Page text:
A DIY Guide to Institutional Change for Racial Equity
To achieve racial equity, every institution, without exception, needs to change. Eradicating systemic racism requires overhauling our society’s individual components. Though there has been a national moment of reckoning over the persistence of racism and anti-Blackness in particular, increased awareness of the problem does not automatically result in improved conditions. Real change is possible but requires us to first imagine and then intentionally work to create a society in which Black lives matter and the concerns of other marginalized folx are taken seriously. This requires more than individual commitment to anti-racism. We also need to change our institutions so that they can help us work toward anti-racism instead of acting as tools to reinforce and uphold existing hierarchies. This applies on the large scale, to our justice system and electoral system, but it also extends to the everyday institutions such as our places of work and our schools. These smaller institutions also need to change and crucially, anyone who is committed to racial equity can and should work to create that change. This guide is intended to assist those seeking to engage in racial equity work at the institutions they are already part of.
Why work to change institutions?
Our lives are shaped by institutions. Some of us are supported by them, granted opportunities, afforded credibility. Others are crushed by them. Companies, political parties, universities, and unions are all institutions. Thus, most of our waking hours are spent enveloped by institutions. Institutions are inescapable because society expresses and transmits its values through them. Inequity within an institution is reflected in the positions it takes, the roles it fills, the fights it lends weight to. Institutions are amplifiers so shifting an institution, ensuring its commitment to anti-racism, has ripple effects beyond the institution itself.
We also already shape the institutions we are part of. We reinforce the status quo when we acquiesce to it. We change institutional norms when we speak out. Institutions seem monolithic but they are made up of individuals. Being part of an institution means being connected to other people within it and those human connections can bring change. Indeed, building community is one of the most important things we can do to create a more just world. Great change is possible when people come together in solidarity and existing institutions provide a ready framework through which we can find and construct community with each other. Not everyone can influence the education system as a whole but anyone who is part of a school or a university can work to change it. Not everyone can shift the needle on underrepresentation within their industry, but anyone can work to ensure that their company does a better job recruiting and retaining women of color.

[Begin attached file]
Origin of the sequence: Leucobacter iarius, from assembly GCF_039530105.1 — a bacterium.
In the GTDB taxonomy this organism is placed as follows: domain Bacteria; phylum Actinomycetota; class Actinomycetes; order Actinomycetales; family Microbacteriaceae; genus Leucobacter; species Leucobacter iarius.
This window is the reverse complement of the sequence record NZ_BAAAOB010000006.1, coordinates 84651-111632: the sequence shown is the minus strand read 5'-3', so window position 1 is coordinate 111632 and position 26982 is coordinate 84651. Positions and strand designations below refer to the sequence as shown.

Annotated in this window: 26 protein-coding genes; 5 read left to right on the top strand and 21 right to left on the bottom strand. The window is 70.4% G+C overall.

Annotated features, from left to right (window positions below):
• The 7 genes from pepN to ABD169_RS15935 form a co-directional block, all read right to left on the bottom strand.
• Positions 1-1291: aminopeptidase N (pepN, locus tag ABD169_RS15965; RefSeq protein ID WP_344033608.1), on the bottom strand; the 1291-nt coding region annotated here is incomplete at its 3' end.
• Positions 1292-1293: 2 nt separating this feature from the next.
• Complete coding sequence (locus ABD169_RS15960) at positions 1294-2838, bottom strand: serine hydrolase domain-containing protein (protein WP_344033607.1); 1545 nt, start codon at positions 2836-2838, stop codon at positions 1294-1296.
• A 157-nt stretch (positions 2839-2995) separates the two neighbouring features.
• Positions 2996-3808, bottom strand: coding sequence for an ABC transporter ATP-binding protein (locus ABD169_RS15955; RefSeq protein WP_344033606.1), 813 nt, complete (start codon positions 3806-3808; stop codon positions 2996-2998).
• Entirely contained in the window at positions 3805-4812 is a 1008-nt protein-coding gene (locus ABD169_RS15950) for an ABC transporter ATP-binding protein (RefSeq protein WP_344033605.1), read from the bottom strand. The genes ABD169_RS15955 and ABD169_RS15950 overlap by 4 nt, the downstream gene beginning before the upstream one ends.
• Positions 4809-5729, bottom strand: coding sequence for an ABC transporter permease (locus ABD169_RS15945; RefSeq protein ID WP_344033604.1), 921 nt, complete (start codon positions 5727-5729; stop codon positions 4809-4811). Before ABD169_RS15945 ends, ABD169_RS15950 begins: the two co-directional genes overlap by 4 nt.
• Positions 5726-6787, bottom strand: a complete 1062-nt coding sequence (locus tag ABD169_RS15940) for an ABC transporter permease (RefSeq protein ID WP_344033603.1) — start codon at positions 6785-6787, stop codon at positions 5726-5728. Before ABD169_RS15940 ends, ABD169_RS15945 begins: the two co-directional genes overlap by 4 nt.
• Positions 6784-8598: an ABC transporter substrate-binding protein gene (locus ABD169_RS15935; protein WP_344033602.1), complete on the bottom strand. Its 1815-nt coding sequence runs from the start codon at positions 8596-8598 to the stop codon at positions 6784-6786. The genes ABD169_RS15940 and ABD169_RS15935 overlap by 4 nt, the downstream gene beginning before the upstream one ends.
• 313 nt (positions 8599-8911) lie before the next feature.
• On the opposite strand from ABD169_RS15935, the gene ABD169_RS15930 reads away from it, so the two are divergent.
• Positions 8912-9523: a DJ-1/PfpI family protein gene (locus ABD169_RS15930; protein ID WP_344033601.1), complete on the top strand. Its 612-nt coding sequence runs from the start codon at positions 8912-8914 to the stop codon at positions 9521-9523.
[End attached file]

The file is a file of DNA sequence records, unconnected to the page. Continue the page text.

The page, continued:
Can institutions change?
If the world is different from the world a hundred years ago, a millennia ago, it is because our institutions changed. But institutions are difficult to shift. Institutions, like societies, only change when enough people decide they must. Even with the repeated calls for racial justice and the frequent reminders of its necessity, there may not be enough collective will to make changes at a particular institution.
Thus, approach the project of institutional reform knowing that failure is possible. But even failure to attain a specific agenda can make a difference. Fighting for change models behavior for those who come after, making it more likely they will pick up the fight. Demanding that an institution do better is also a way to convince people who are not yet committed to the same goals. The myth of the "marketplace of ideas" obscures that there is nothing so convincing as watching others wholeheartedly fight for justice. Finally, you learn by doing and you build community in adversity, both of which make you stronger.
This is not and cannot be a comprehensive guide. Each institution is different and so the path to anti-racism and ensuring it values Black lives in particular must be individually tailored. Instead, what follows is an attempt to define principles for discovering and implementing that individually tailored solution. The guide assumes the reader does not need to be convinced that racial equity is necessary, but rather needs a framework for how to think about changing an institution from the inside. It assumes there is some resistance to taking sufficient steps to ensure racial equity and that the reader will need to organize to create pressure for action.
My experience is shaped by time in educational institutions, government, and non-profits, organizations that profess a higher calling, an altruistic purpose. It is therefore sometimes easier to harness the stories that the institution tells about itself to change it. Finally, the advice that follows is arranged in chronological steps to make them easier to understand but that does not mean anyone needs to follow them in rigid order.